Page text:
In the likely biggest step forward for cannabis in recent years, Victoria’s Inquiry into the use of cannabis put forward multiple recommendations after seeking advice from doctors, experts, and the community, with the end result being that cannabis prohibition does more harm than good. So why are the police against legalisation?
Their submission to the inquiry is lengthy and a good read. These are their main arguments for continuing prohibition:
- It’s dangerous for young people
- There is a correlation between cannabis use and mental health risk indicators in family violence incidents
- It’s responsible for five per cent of lives lost on our roads
- A relationship exists between cannabis use and poor mental health
- Cannabis crop houses are dangerous and can result in voilent altercations between criminals
- Cannabis use may result in association with antisocial peers
While these are all valid points that we’ve rebuffed many times before, let’s just say this – many of these issues are the direct result of prohibition.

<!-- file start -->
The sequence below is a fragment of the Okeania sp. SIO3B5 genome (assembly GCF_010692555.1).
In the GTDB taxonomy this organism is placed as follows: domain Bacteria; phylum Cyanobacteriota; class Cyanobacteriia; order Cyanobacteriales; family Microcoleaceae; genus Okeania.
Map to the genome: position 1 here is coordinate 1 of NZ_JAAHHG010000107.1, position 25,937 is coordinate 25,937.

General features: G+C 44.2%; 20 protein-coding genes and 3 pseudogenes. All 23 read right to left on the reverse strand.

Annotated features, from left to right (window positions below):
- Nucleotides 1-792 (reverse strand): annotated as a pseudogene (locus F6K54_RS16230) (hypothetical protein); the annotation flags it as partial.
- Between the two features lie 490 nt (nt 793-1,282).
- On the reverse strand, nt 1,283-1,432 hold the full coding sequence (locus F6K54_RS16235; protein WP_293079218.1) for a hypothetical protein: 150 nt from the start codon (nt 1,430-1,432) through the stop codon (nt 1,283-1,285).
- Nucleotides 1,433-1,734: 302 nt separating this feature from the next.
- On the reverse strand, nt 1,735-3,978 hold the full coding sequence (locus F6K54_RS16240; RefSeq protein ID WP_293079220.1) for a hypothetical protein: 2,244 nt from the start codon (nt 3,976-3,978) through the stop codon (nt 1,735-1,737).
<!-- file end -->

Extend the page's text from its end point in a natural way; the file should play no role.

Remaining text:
Young people are able to access cannabis because it’s unregulated.
Cannabis crop houses exist because it’s unregulated.
People are forced to associate with antisocial peers because it’s unregulated.
The war on cannabis in Australia has utterly failed, despite police spending billions of dollars a year continuing to fight it. Cannabis consumption is at record highs and cannabis crop houses litter the country – sometimes next to suburban schools. Prohibition has failed and it’s time to right the wrong.
Australians have voiced their opinion that they want a legalised and regulated cannabis market. Yet the police and most of those in government refuse to budge. Thankfully, things are starting to change in some states.
Newly registered party Legalise Cannabis WA won two seats in parliament earlier this year, with Dr Brian Walker and Sophia Moermond pushing for changes to cannabis legislation. Walker is a strong advocate for reform, taking his message to many businesses and regions across the state.
This will happen. It’s only a question of when, not if.
Unfortunately, it’s not looking so bright in other areas, with Tasmania’s Attorney General shutting down any notion of reform because ‘it’s illegal for a reason’ – despite not providing any reason.
We, along with many others, cannot understand how such a large organisation like the Victorian Police can fail to see that prohibition has failed – and that the only way forward is a legal and regulated market. Why delay the inevitable?